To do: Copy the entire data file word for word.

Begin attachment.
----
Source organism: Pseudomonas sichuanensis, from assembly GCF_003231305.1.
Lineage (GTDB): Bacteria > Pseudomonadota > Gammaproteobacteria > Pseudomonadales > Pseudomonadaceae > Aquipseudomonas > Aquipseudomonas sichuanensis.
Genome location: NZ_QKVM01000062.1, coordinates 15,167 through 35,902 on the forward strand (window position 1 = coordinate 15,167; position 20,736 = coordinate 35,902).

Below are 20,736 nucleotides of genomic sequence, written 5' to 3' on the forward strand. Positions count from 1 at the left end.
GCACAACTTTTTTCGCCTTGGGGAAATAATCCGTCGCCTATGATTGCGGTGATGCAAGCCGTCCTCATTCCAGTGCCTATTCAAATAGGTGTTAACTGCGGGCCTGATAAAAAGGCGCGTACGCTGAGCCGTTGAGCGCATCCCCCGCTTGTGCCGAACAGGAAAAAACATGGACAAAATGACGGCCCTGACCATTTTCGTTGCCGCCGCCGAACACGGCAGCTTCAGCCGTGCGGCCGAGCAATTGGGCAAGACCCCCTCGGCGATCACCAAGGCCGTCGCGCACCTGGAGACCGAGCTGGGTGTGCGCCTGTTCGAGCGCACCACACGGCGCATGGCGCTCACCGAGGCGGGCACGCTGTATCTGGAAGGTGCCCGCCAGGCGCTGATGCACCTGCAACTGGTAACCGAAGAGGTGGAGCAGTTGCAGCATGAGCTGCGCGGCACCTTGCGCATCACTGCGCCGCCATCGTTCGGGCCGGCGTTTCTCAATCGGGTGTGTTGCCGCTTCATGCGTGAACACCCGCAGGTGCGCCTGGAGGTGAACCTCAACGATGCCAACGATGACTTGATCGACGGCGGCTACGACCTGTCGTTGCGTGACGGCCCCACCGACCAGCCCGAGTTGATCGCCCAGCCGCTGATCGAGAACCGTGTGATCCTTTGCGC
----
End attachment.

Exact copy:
Source organism: Pseudomonas sichuanensis, from assembly GCF_003231305.1.
Lineage (GTDB): Bacteria > Pseudomonadota > Gammaproteobacteria > Pseudomonadales > Pseudomonadaceae > Aquipseudomonas > Aquipseudomonas sichuanensis.
Genome location: NZ_QKVM01000062.1, coordinates 15,167 through 35,902 on the forward strand (window position 1 = coordinate 15,167; position 20,736 = coordinate 35,902).

Below are 20,736 nucleotides of genomic sequence, written 5' to 3' on the forward strand. Positions count from 1 at the left end.
GCACAACTTTTTTCGCCTTGGGGAAATAATCCGTCGCCTATGATTGCGGTGATGCAAGCCGTCCTCATTCCAGTGCCTATTCAAATAGGTGTTAACTGCGGGCCTGATAAAAAGGCGCGTACGCTGAGCCGTTGAGCGCATCCCCCGCTTGTGCCGAACAGGAAAAAACATGGACAAAATGACGGCCCTGACCATTTTCGTTGCCGCCGCCGAACACGGCAGCTTCAGCCGTGCGGCCGAGCAATTGGGCAAGACCCCCTCGGCGATCACCAAGGCCGTCGCGCACCTGGAGACCGAGCTGGGTGTGCGCCTGTTCGAGCGCACCACACGGCGCATGGCGCTCACCGAGGCGGGCACGCTGTATCTGGAAGGTGCCCGCCAGGCGCTGATGCACCTGCAACTGGTAACCGAAGAGGTGGAGCAGTTGCAGCATGAGCTGCGCGGCACCTTGCGCATCACTGCGCCGCCATCGTTCGGGCCGGCGTTTCTCAATCGGGTGTGTTGCCGCTTCATGCGTGAACACCCGCAGGTGCGCCTGGAGGTGAACCTCAACGATGCCAACGATGACTTGATCGACGGCGGCTACGACCTGTCGTTGCGTGACGGCCCCACCGACCAGCCCGAGTTGATCGCCCAGCCGCTGATCGAGAACCGTGTGATCCTTTGCGC